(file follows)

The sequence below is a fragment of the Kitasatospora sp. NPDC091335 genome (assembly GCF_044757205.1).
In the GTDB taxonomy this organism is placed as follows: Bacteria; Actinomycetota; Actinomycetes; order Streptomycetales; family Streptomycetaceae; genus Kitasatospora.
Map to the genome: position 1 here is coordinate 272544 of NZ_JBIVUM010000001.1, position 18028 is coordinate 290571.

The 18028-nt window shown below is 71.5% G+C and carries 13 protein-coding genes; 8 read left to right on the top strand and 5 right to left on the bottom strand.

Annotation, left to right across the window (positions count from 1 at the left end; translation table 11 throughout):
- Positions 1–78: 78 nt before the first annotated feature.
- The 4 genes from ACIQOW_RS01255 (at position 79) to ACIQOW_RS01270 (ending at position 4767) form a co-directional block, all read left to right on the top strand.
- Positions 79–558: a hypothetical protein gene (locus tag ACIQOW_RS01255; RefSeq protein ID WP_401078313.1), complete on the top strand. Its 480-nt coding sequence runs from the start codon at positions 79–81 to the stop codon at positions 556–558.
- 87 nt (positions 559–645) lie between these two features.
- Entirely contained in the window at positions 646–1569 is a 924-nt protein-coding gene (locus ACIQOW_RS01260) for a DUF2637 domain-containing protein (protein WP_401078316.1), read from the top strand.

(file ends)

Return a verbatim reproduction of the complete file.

The sequence below is a fragment of the Kitasatospora sp. NPDC091335 genome (assembly GCF_044757205.1).
In the GTDB taxonomy this organism is placed as follows: Bacteria; Actinomycetota; Actinomycetes; order Streptomycetales; family Streptomycetaceae; genus Kitasatospora.
Map to the genome: position 1 here is coordinate 272544 of NZ_JBIVUM010000001.1, position 18028 is coordinate 290571.

The 18028-nt window shown below is 71.5% G+C and carries 13 protein-coding genes; 8 read left to right on the top strand and 5 right to left on the bottom strand.

Annotation, left to right across the window (positions count from 1 at the left end; translation table 11 throughout):
- Positions 1–78: 78 nt before the first annotated feature.
- The 4 genes from ACIQOW_RS01255 (at position 79) to ACIQOW_RS01270 (ending at position 4767) form a co-directional block, all read left to right on the top strand.
- Positions 79–558: a hypothetical protein gene (locus tag ACIQOW_RS01255; RefSeq protein ID WP_401078313.1), complete on the top strand. Its 480-nt coding sequence runs from the start codon at positions 79–81 to the stop codon at positions 556–558.
- 87 nt (positions 559–645) lie between these two features.
- Entirely contained in the window at positions 646–1569 is a 924-nt protein-coding gene (locus ACIQOW_RS01260) for a DUF2637 domain-containing protein (protein WP_401078316.1), read from the top strand.